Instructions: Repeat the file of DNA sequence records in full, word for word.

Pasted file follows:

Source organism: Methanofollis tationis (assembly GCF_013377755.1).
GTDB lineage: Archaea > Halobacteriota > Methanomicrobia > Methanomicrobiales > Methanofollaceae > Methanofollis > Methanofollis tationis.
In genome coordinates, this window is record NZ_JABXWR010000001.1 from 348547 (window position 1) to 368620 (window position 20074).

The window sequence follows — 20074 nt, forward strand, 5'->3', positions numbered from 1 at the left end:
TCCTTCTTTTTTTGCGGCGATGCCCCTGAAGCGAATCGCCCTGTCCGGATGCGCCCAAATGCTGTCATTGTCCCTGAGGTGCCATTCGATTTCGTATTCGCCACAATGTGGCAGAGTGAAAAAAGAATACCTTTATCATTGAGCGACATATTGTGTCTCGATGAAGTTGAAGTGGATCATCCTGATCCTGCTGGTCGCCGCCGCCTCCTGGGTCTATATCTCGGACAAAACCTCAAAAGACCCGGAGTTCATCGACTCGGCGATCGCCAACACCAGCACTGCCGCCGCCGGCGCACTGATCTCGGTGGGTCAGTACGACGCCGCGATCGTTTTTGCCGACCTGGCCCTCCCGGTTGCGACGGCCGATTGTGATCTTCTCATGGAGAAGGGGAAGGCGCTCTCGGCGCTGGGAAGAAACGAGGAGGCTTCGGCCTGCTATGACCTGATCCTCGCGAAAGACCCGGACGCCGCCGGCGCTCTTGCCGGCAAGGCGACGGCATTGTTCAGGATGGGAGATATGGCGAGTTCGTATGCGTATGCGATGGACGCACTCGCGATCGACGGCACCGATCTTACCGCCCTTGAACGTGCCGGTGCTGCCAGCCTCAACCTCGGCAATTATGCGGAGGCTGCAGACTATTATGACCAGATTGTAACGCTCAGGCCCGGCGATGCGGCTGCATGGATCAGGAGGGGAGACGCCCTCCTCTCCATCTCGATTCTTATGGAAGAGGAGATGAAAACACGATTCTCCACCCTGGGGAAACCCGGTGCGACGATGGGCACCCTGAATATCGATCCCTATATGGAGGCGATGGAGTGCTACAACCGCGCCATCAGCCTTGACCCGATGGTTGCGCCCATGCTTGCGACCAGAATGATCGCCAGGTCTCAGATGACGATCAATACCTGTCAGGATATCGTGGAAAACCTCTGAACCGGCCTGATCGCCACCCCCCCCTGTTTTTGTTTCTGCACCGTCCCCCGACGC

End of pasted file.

Source organism: Methanofollis tationis (assembly GCF_013377755.1).
GTDB lineage: Archaea > Halobacteriota > Methanomicrobia > Methanomicrobiales > Methanofollaceae > Methanofollis > Methanofollis tationis.
In genome coordinates, this window is record NZ_JABXWR010000001.1 from 348547 (window position 1) to 368620 (window position 20074).

The window sequence follows — 20074 nt, forward strand, 5'->3', positions numbered from 1 at the left end:
TCCTTCTTTTTTTGCGGCGATGCCCCTGAAGCGAATCGCCCTGTCCGGATGCGCCCAAATGCTGTCATTGTCCCTGAGGTGCCATTCGATTTCGTATTCGCCACAATGTGGCAGAGTGAAAAAAGAATACCTTTATCATTGAGCGACATATTGTGTCTCGATGAAGTTGAAGTGGATCATCCTGATCCTGCTGGTCGCCGCCGCCTCCTGGGTCTATATCTCGGACAAAACCTCAAAAGACCCGGAGTTCATCGACTCGGCGATCGCCAACACCAGCACTGCCGCCGCCGGCGCACTGATCTCGGTGGGTCAGTACGACGCCGCGATCGTTTTTGCCGACCTGGCCCTCCCGGTTGCGACGGCCGATTGTGATCTTCTCATGGAGAAGGGGAAGGCGCTCTCGGCGCTGGGAAGAAACGAGGAGGCTTCGGCCTGCTATGACCTGATCCTCGCGAAAGACCCGGACGCCGCCGGCGCTCTTGCCGGCAAGGCGACGGCATTGTTCAGGATGGGAGATATGGCGAGTTCGTATGCGTATGCGATGGACGCACTCGCGATCGACGGCACCGATCTTACCGCCCTTGAACGTGCCGGTGCTGCCAGCCTCAACCTCGGCAATTATGCGGAGGCTGCAGACTATTATGACCAGATTGTAACGCTCAGGCCCGGCGATGCGGCTGCATGGATCAGGAGGGGAGACGCCCTCCTCTCCATCTCGATTCTTATGGAAGAGGAGATGAAAACACGATTCTCCACCCTGGGGAAACCCGGTGCGACGATGGGCACCCTGAATATCGATCCCTATATGGAGGCGATGGAGTGCTACAACCGCGCCATCAGCCTTGACCCGATGGTTGCGCCCATGCTTGCGACCAGAATGATCGCCAGGTCTCAGATGACGATCAATACCTGTCAGGATATCGTGGAAAACCTCTGAACCGGCCTGATCGCCACCCCCCCCTGTTTTTGTTTCTGCACCGTCCCCCGACGC